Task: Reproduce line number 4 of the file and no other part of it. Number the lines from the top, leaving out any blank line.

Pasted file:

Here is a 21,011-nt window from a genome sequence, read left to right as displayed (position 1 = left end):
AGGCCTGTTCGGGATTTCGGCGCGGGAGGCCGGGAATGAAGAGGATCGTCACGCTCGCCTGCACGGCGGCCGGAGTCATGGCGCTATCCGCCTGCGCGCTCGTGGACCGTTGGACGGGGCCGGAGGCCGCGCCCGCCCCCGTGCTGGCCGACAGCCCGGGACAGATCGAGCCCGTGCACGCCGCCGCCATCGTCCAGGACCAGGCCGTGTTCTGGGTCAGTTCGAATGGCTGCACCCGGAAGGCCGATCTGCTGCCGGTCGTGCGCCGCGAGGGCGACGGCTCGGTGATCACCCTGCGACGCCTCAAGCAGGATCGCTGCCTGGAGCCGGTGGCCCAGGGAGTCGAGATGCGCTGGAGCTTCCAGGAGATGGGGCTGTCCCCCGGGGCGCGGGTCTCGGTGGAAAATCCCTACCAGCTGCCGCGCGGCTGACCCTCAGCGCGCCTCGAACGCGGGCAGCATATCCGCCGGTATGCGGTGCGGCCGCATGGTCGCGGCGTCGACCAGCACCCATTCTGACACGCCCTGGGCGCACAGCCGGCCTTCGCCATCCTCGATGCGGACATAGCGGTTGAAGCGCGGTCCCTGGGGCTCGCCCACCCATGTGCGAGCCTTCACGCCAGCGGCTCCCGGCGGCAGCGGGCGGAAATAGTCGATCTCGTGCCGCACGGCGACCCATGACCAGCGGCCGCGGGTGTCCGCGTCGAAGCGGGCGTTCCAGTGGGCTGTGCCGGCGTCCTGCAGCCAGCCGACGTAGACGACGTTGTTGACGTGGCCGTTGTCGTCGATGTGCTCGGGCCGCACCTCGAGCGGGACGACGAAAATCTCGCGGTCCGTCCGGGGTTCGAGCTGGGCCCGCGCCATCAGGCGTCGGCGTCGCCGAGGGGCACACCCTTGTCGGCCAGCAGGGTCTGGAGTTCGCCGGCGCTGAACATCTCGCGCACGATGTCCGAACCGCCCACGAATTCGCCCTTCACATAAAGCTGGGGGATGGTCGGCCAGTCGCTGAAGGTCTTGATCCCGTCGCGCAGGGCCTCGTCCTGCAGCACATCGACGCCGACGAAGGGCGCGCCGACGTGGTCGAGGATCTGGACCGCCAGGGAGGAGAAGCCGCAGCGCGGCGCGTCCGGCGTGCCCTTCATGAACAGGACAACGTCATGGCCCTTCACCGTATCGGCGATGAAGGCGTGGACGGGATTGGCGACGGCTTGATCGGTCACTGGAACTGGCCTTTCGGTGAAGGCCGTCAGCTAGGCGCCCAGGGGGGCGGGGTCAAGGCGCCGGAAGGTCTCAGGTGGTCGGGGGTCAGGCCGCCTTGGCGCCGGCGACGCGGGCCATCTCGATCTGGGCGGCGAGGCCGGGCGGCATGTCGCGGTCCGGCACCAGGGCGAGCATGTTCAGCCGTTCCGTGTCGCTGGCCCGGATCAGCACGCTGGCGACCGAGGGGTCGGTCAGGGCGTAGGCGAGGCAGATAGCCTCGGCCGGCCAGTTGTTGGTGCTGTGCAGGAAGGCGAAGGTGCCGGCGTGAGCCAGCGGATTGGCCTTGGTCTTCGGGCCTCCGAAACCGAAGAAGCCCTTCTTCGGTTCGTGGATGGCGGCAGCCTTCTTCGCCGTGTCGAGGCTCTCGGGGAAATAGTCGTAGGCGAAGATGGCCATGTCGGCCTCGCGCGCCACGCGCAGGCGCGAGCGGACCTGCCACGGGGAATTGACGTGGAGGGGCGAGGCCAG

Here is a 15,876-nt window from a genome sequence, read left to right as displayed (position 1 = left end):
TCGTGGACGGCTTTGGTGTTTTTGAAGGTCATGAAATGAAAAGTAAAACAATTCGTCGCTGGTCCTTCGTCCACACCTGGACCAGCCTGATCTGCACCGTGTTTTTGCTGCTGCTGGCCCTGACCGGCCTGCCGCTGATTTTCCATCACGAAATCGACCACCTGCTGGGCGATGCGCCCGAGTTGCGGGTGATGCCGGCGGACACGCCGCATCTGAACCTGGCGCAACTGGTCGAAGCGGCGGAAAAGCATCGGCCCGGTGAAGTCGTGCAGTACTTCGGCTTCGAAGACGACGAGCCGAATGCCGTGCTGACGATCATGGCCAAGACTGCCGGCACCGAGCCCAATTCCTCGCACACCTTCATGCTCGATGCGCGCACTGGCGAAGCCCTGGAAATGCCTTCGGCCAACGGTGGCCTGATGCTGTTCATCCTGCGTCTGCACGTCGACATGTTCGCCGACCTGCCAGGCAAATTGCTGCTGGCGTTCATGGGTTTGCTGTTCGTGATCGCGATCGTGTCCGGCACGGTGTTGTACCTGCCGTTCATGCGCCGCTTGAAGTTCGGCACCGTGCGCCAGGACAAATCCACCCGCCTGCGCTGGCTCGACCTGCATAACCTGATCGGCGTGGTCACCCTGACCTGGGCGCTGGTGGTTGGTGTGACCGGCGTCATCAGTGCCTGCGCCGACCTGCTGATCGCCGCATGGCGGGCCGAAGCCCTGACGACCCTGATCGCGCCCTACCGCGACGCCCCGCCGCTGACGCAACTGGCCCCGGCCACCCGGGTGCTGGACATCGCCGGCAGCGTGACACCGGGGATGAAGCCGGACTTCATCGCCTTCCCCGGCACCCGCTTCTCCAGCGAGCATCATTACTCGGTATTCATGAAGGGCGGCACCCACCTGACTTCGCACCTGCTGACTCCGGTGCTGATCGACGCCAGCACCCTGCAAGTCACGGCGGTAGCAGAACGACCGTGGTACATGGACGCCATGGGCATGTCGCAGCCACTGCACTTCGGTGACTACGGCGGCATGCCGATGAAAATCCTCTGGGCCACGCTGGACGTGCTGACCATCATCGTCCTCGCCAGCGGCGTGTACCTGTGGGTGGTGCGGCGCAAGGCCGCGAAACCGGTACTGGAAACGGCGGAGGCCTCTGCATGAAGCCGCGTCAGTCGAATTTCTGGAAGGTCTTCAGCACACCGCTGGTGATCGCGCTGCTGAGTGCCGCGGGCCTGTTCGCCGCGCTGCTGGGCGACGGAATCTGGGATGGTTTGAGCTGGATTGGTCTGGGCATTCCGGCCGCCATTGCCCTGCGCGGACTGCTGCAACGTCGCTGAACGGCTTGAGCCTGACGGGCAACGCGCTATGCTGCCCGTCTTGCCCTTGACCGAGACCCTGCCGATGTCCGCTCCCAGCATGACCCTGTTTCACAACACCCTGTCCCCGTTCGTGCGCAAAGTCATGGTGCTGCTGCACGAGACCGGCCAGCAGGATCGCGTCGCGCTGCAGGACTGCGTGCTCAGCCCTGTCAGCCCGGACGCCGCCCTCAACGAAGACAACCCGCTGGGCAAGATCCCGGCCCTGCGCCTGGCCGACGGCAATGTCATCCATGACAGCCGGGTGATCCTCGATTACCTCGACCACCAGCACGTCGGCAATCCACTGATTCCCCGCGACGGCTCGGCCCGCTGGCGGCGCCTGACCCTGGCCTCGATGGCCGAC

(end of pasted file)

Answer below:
TCGTGGACGGCTTTGGTGTTTTTGAAGGTCATGAAATGAAAAGTAAAACAATTCGTCGCTGGTCCTTCGTCCACACCTGGACCAGCCTGATCTGCACCGTGTTTTTGCTGCTGCTGGCCCTGACCGGCCTGCCGCTGATTTTCCATCACGAAATCGACCACCTGCTGGGCGATGCGCCCGAGTTGCGGGTGATGCCGGCGGACACGCCGCATCTGAACCTGGCGCAACTGGTCGAAGCGGCGGAAAAGCATCGGCCCGGTGAAGTCGTGCAGTACTTCGGCTTCGAAGACGACGAGCCGAATGCCGTGCTGACGATCATGGCCAAGACTGCCGGCACCGAGCCCAATTCCTCGCACACCTTCATGCTCGATGCGCGCACTGGCGAAGCCCTGGAAATGCCTTCGGCCAACGGTGGCCTGATGCTGTTCATCCTGCGTCTGCACGTCGACATGTTCGCCGACCTGCCAGGCAAATTGCTGCTGGCGTTCATGGGTTTGCTGTTCGTGATCGCGATCGTGTCCGGCACGGTGTTGTACCTGCCGTTCATGCGCCGCTTGAAGTTCGGCACCGTGCGCCAGGACAAATCCACCCGCCTGCGCTGGCTCGACCTGCATAACCTGATCGGCGTGGTCACCCTGACCTGGGCGCTGGTGGTTGGTGTGACCGGCGTCATCAGTGCCTGCGCCGACCTGCTGATCGCCGCATGGCGGGCCGAAGCCCTGACGACCCTGATCGCGCCCTACCGCGACGCCCCGCCGCTGACGCAACTGGCCCCGGCCACCCGGGTGCTGGACATCGCCGGCAGCGTGACACCGGGGATGAAGCCGGACTTCATCGCCTTCCCCGGCACCCGCTTCTCCAGCGAGCATCATTACTCGGTATTCATGAAGGGCGGCACCCACCTGACTTCGCACCTGCTGACTCCGGTGCTGATCGACGCCAGCACCCTGCAAGTCACGGCGGTAGCAGAACGACCGTGGTACATGGACGCCATGGGCATGTCGCAGCCACTGCACTTCGGTGACTACGGCGGCATGCCGATGAAAATCCTCTGGGCCACGCTGGACGTGCTGACCATCATCGTCCTCGCCAGCGGCGTGTACCTGTGGGTGGTGCGGCGCAAGGCCGCGAAACCGGTACTGGAAACGGCGGAGGCCTCTGCATGAAGCCGCGTCAGTCGAATTTCTGGAAGGTCTTCAGCACACCGCTGGTGATCGCGCTGCTGAGTGCCGCGGGCCTGTTCGCCGCGCTGCTGGGCGACGGAATCTGGGATGGTTTGAGCTGGATTGGTCTGGGCATTCCGGCCGCCATTGCCCTGCGCGGACTGCTGCAACGTCGCTGAACGGCTTGAGCCTGACGGGCAACGCGCTATGCTGCCCGTCTTGCCCTTGACCGAGACCCTGCCGATGTCCGCTCCCAGCATGACCCTGTTTCACAACACCCTGTCCCCGTTCGTGCGCAAAGTCATGGTGCTGCTGCACGAGACCGGCCAGCAGGATCGCGTCGCGCTGCAGGACTGCGTGCTCAGCCCTGTCAGCCCGGACGCCGCCCTCAACGAAGACAACCCGCTGGGCAAGATCCCGGCCCTGCGCCTGGCCGACGGCAATGTCATCCATGACAGCCGGGTGATCCTCGATTACCTCGACCACCAGCACGTCGGCAATCCACTGATTCCCCGCGACGGCTCGGCCCGCTGGCGGCGCCTGACCCTGGCCTCGATGGCCGAC